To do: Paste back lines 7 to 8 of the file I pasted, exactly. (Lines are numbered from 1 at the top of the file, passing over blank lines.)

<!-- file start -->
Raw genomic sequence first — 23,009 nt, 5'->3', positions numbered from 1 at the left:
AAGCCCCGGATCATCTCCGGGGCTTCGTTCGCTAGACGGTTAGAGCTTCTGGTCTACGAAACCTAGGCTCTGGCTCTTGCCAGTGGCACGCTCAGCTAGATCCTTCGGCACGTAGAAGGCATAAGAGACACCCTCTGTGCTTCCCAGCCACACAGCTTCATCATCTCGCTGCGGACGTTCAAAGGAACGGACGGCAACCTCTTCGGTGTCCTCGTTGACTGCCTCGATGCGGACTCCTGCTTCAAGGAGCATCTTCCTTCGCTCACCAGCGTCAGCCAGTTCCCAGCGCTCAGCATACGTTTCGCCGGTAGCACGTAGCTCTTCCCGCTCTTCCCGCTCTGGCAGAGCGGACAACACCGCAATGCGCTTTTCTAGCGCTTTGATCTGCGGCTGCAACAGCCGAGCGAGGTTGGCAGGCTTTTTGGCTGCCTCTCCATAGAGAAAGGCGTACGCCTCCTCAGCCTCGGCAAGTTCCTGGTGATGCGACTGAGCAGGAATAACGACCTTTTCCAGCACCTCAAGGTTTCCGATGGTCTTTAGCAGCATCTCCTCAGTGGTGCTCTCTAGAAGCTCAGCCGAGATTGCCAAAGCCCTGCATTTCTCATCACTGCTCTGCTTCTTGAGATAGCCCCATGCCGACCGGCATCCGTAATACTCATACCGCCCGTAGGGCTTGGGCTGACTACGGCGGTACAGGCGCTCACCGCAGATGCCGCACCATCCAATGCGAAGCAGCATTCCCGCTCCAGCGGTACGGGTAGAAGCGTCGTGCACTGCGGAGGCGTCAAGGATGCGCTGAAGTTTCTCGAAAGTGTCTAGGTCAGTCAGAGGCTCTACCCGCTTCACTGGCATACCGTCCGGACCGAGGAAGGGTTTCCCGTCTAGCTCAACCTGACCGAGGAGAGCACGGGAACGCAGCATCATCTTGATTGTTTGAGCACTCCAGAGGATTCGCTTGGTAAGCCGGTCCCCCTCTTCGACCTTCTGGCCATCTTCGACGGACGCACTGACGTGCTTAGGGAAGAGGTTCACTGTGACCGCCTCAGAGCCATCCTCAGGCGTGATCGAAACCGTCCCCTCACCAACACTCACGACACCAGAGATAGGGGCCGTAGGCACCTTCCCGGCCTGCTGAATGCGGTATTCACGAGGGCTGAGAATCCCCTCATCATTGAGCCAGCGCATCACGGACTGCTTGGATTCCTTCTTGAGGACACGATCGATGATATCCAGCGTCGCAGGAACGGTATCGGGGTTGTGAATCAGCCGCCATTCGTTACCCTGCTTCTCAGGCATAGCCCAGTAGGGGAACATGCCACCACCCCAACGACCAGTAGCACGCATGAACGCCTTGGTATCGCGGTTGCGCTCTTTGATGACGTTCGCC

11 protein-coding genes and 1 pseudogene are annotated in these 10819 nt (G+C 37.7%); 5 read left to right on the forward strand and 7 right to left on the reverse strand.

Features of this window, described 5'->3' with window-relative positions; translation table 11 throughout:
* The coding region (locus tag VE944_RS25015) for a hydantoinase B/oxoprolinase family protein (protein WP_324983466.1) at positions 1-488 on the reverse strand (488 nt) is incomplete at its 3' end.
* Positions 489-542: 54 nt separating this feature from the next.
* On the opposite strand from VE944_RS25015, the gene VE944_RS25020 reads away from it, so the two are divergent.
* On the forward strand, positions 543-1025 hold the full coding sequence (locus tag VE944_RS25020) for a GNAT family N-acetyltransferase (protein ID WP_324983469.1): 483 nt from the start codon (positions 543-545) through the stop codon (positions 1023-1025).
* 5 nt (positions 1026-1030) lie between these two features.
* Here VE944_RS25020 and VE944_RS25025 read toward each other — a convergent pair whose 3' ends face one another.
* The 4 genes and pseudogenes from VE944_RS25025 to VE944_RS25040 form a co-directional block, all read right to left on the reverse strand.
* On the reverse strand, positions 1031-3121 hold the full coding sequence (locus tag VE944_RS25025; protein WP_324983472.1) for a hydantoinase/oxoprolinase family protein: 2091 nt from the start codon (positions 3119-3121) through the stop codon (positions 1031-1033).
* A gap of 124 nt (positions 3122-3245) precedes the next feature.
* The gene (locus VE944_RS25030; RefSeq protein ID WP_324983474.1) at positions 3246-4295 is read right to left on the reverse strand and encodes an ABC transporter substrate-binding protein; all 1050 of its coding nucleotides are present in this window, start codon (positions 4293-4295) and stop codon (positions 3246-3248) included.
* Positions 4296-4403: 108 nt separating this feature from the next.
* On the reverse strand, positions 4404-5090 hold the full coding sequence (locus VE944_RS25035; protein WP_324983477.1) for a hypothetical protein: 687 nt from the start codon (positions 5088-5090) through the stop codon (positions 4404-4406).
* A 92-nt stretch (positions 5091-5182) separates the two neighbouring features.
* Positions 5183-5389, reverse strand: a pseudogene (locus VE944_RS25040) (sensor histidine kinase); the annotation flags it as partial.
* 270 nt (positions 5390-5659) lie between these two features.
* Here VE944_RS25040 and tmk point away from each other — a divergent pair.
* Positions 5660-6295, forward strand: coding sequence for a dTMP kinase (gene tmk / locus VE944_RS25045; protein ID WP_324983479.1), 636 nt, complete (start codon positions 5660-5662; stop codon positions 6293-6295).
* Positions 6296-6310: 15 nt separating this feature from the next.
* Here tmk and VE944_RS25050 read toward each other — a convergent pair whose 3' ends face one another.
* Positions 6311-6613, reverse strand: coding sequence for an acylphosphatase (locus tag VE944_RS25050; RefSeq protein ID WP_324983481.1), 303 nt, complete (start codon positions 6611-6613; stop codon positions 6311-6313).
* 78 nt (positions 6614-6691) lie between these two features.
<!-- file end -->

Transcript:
* On the opposite strand from VE944_RS25015, the gene VE944_RS25020 reads away from it, so the two are divergent.
* On the forward strand, positions 543-1025 hold the full coding sequence (locus tag VE944_RS25020) for a GNAT family N-acetyltransferase (protein ID WP_324983469.1): 483 nt from the start codon (positions 543-545) through the stop codon (positions 1023-1025).